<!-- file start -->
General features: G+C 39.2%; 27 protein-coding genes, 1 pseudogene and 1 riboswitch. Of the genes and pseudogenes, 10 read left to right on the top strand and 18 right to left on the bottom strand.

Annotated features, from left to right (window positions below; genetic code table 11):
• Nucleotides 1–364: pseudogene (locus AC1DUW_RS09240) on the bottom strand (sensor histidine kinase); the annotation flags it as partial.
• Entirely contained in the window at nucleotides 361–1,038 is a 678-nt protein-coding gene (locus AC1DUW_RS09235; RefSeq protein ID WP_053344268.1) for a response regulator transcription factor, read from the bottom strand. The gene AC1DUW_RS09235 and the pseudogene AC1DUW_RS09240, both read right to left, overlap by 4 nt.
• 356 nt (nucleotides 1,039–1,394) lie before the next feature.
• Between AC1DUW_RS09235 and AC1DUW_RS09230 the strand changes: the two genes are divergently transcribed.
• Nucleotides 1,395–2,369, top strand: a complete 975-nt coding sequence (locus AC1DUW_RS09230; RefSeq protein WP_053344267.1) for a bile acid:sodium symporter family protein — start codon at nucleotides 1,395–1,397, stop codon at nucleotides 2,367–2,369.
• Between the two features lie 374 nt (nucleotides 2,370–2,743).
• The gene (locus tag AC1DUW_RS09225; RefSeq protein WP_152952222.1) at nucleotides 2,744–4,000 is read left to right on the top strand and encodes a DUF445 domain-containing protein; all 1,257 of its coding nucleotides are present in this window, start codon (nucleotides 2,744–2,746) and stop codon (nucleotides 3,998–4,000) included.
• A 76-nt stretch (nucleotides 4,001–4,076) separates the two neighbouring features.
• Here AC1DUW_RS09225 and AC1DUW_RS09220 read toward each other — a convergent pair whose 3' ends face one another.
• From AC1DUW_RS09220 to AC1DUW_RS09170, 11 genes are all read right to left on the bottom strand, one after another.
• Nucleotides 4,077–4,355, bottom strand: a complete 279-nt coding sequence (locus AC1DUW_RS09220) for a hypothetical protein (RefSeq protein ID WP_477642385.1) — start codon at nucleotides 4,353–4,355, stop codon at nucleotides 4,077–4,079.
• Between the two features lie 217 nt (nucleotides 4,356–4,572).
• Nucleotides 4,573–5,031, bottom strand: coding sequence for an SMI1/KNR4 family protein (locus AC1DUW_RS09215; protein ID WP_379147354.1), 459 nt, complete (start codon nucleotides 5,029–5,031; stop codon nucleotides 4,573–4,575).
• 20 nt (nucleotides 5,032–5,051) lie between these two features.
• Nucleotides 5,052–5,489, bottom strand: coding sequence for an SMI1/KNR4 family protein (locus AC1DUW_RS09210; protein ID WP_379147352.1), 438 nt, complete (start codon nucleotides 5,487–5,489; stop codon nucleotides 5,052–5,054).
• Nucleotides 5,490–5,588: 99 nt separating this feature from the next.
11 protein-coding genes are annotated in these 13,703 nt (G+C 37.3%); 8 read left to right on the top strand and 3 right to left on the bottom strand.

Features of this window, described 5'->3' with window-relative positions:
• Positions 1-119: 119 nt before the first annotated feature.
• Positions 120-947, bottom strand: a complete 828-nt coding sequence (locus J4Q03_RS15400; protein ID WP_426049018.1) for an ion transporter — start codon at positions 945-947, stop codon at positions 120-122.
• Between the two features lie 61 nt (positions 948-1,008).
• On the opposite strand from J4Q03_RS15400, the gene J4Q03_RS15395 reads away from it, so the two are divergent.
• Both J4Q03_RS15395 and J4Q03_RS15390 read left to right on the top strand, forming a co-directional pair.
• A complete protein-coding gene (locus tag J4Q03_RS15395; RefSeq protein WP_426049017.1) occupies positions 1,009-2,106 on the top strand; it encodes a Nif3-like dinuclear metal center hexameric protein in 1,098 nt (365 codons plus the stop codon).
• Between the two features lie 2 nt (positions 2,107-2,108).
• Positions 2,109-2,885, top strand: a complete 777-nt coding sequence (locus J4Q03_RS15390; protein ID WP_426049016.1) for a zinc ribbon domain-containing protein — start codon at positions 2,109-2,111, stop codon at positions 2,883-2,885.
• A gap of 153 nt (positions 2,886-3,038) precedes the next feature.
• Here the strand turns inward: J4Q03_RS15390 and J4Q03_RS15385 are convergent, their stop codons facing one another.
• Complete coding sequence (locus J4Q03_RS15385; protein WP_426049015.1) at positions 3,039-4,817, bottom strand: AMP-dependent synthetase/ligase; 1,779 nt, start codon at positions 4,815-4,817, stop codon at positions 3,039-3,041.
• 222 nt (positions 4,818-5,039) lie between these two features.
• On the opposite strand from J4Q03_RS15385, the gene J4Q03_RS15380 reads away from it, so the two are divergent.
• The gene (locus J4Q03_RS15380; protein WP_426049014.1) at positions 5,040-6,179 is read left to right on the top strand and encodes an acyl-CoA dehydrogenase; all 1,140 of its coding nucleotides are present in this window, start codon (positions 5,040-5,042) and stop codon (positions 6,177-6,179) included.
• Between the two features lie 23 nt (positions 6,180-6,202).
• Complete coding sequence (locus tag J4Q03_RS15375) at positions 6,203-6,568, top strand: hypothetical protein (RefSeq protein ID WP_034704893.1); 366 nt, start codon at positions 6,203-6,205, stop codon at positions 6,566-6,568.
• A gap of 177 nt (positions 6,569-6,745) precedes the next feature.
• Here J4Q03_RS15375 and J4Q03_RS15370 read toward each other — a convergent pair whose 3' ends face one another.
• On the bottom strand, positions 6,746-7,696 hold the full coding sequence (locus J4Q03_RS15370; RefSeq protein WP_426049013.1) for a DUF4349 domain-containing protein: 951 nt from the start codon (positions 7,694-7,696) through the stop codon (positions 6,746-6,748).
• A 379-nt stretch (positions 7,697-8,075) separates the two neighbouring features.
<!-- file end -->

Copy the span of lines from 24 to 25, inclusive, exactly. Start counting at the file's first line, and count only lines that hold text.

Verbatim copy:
• On the opposite strand from J4Q03_RS15400, the gene J4Q03_RS15395 reads away from it, so the two are divergent.
• Both J4Q03_RS15395 and J4Q03_RS15390 read left to right on the top strand, forming a co-directional pair.